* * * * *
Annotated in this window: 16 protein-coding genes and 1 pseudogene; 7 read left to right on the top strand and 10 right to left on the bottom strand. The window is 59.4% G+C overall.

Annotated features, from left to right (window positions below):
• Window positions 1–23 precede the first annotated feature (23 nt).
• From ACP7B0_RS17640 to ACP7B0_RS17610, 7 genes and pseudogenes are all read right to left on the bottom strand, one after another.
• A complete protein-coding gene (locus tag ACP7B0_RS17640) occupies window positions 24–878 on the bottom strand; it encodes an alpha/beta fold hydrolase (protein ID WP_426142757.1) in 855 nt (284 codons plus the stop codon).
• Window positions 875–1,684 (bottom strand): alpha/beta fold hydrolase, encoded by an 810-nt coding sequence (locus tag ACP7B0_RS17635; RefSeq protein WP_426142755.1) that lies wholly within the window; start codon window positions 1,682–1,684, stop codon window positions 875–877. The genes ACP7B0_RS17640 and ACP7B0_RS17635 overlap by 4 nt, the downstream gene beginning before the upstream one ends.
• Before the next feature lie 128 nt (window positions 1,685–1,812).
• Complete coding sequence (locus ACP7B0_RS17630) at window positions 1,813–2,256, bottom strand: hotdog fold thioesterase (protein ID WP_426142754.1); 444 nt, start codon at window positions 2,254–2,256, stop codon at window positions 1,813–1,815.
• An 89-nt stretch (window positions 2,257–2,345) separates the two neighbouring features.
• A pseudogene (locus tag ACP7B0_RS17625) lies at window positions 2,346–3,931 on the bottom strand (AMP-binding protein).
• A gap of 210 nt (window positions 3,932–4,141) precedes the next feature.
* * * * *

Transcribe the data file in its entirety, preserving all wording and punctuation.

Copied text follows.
Annotated in this window: 16 protein-coding genes and 1 pseudogene; 7 read left to right on the top strand and 10 right to left on the bottom strand. The window is 59.4% G+C overall.

Annotated features, from left to right (window positions below):
• Window positions 1–23 precede the first annotated feature (23 nt).
• From ACP7B0_RS17640 to ACP7B0_RS17610, 7 genes and pseudogenes are all read right to left on the bottom strand, one after another.
• A complete protein-coding gene (locus tag ACP7B0_RS17640) occupies window positions 24–878 on the bottom strand; it encodes an alpha/beta fold hydrolase (protein ID WP_426142757.1) in 855 nt (284 codons plus the stop codon).
• Window positions 875–1,684 (bottom strand): alpha/beta fold hydrolase, encoded by an 810-nt coding sequence (locus tag ACP7B0_RS17635; RefSeq protein WP_426142755.1) that lies wholly within the window; start codon window positions 1,682–1,684, stop codon window positions 875–877. The genes ACP7B0_RS17640 and ACP7B0_RS17635 overlap by 4 nt, the downstream gene beginning before the upstream one ends.
• Before the next feature lie 128 nt (window positions 1,685–1,812).
• Complete coding sequence (locus ACP7B0_RS17630) at window positions 1,813–2,256, bottom strand: hotdog fold thioesterase (protein ID WP_426142754.1); 444 nt, start codon at window positions 2,254–2,256, stop codon at window positions 1,813–1,815.
• An 89-nt stretch (window positions 2,257–2,345) separates the two neighbouring features.
• A pseudogene (locus tag ACP7B0_RS17625) lies at window positions 2,346–3,931 on the bottom strand (AMP-binding protein).
• A gap of 210 nt (window positions 3,932–4,141) precedes the next feature.